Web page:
Comicscape: Grindhouse: Doors Open at Midnight- Bee Vixens From Mars! (Mania.com)
Date: Wednesday, October 30, 2013
Welcome to Comicscape! Each week we'll be taking a look at a few of the week's new books in hopes of informing your comic shop purchases, or at the very least giving you 4-color thrills and chills. As we have been doing since Sunday, we turn our attention to comics that are perfect for All Hallow’s Eve!
Grindhouse: Doors Open at Midnight- Bee Vixens From Mars! (by Alex de Campi and Chris Peterson)
As a curator of cult cinema at a repertory theater, my fellow committee members and I deal in all manner of horror, exploitation and shlock cinema. Some of the films we screen are wonderfully misguided attempts at filmmaking, others are a blast given the difference in acceptable culture between now and when the film was made, and others are just so bad they’re actually good with a packed house of fellow z-grade cinema lovers. Trying to capture that authentic “Grindhouse” feel in the here and now is not an easy task, some very well liked auteurs have failed miserably in their attempts. In the great scheme of storytelling it’s just damn near impossible to make something “bad” on purpose, yet make it truly worth one’s while. Some might say “Just turn your brain off and enjoy it!” but life is too short to waste time on pure crap. Give me crap with balled up fists and a boatload of style. Kick my ass and make me like it. Alex de Campi gets this, refreshingly, and makes Grindhouse; Doors Open at Midnight one of the few successful comic book attempts at capturing the sub-genre.
The book opens with Jimmy, the local Sheriff who’s out of beer on a hot summer night, and is determined to rectify the situation before the liquor store closes in a few minutes. The man is so determined he completely ignores his wife, Betty and her best friend, Arlene finger-feeding each other gobs of sticky honey. The scene is literally dripping with innuendo (and honey, and cleavage), just like any self-respecting exploitation/sexploitation story should. It may sound over the top (and is), but it works because de Campi writes pitch-perfect dialogue, and is not trying to give you fan service. Instead she’s trying to stage a scene that humorously titillates, and gives us everything we need to know about the world we’re entering. The next scene at the liquor store continues the streak of fantastic dialogue, de Campi has an ear for the bored and rural, as well as the little details that make a world of Bee Vixens from Mars believable; it feels lived in.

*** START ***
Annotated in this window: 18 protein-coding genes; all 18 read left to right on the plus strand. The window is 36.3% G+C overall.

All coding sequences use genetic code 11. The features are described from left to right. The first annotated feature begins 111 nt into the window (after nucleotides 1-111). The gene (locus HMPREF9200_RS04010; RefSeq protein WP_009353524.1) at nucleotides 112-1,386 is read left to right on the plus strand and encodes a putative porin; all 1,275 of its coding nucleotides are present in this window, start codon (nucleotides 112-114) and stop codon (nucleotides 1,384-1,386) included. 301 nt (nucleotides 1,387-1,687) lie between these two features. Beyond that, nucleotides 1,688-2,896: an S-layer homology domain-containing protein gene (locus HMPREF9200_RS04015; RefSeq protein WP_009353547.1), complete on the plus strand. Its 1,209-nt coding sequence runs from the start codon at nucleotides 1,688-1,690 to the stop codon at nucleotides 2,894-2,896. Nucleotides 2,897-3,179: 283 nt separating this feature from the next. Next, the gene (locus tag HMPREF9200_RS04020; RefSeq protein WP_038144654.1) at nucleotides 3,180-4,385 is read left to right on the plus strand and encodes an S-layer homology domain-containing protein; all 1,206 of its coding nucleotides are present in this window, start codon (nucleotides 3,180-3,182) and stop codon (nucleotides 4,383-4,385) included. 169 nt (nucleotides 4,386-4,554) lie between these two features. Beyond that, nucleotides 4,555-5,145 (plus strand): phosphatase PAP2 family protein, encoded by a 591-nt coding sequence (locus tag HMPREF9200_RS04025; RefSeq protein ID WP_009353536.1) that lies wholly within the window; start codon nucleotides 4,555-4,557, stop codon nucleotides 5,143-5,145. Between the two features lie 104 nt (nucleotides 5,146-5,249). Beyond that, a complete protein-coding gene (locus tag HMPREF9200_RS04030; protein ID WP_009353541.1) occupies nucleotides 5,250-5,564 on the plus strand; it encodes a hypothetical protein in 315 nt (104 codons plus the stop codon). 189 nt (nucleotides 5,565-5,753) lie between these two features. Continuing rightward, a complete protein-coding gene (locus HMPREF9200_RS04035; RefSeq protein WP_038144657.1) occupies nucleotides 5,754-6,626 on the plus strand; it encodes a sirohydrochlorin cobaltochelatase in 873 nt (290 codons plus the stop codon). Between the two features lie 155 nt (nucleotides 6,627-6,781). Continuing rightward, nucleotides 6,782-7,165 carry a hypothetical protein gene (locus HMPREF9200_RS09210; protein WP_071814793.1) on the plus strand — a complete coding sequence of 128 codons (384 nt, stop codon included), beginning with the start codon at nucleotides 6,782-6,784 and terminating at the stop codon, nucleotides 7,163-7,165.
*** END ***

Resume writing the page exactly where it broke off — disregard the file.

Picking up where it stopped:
Once we’re introduced to Deputy Garcia it’s pretty clear she will be our kick-ass protagonist. Seriously, can you name another small town cop with silver hair, an eye-patch and favors a shotgun? Garcia is clearly out of place visually, and has a classic “Grindhouse” look (she could kick Machete’s ass with a stare), but once again, it completely works because the creators never draw attention to it, she just is. So many writers fall into the trap of devoting far too much time to all their silly ideas, thinking the audience is running with the joke, but nothing can kill tension or stakes like never taking yourself seriously. When the action ratchets up in this book it’s for keeps, even if it involves crazy ass bee mutations from Mars.
Take note, folks- this is how it’s done. Alex de Campi knows her genre, and artist Chris Peterson perfectly compliments it. Bring on issue #2!
The Witching Hour #1 (by Various Writers/Artists)
This is, I believe, the fourth horror-themed anthology from Vertigo, with 2011's "The Unexpected" and "Strange Adventures", and 2012's "Ghosts". Each volume has been worthwhile, and I hope Vertigo continues the tradition.
This time around the theme is "Witches", but it's a decidedly loose one. There are as many real world horrors (abuse, war etc.) as there are supernatural, and that's not exactly a bad thing, but I was personally hoping for a bit more of the latter from a comic that is released in time for Halloween.
The overall standout stories are "Daniel", "Birdie" and "Rise". "Daniel" starts the anthology off with some traditional supernatural witchiness, but has a nice emotional pay off, and reminds me of an EC Comics story with a bit more heart. "Birdie" shifts to a future-world Cape Town and presents us with an intriguing protagonist. The final two panels of the story get surprisingly deep and melancholy in the best possibly way. "Rise" ends the book with a well-done story of no-frills possession, and Tula Lotay's art is phenomenal.
There are some charms in the other tales, but some just need more room for the story they are trying to tell, and others are too abstract with little payoff. However, on the whole, the art is spectacular. I've been a fan of Emily Carroll's for quite some time, and her stuff on "This Witch's Work" is great. Same goes for Ming Doyle, her art along with the blue/grey and orange color scheme elevate the story she visualizes.
The Witching Hour is definitely worth the pick-up, even if it's a bit light on horrors. The stories and their creators are below:
"Daniel" (by Steve Beach)
"Birdie" (by Lauren Beukes and Gerhard Human)
"Mars to Stay" (by Brett Lewis and Cliff Chiang)
"This Witch's Work" (by Annie Mok and Emily Carroll)
"Legs" (by Kelly Sue DeConnick and Ming Doyle)
"Fellow Travelers" (by Matthew Sturges and Shawn McManus)
"Little Witch" (by Ales Kot and Morgan Jeske)
"Run Ragged Part Three: "Gone to the Dogs" (by Toby Litt, Mark Buckingham and Victor Santos)
"Rise" (by Mariah Huehner and Tula Lotay)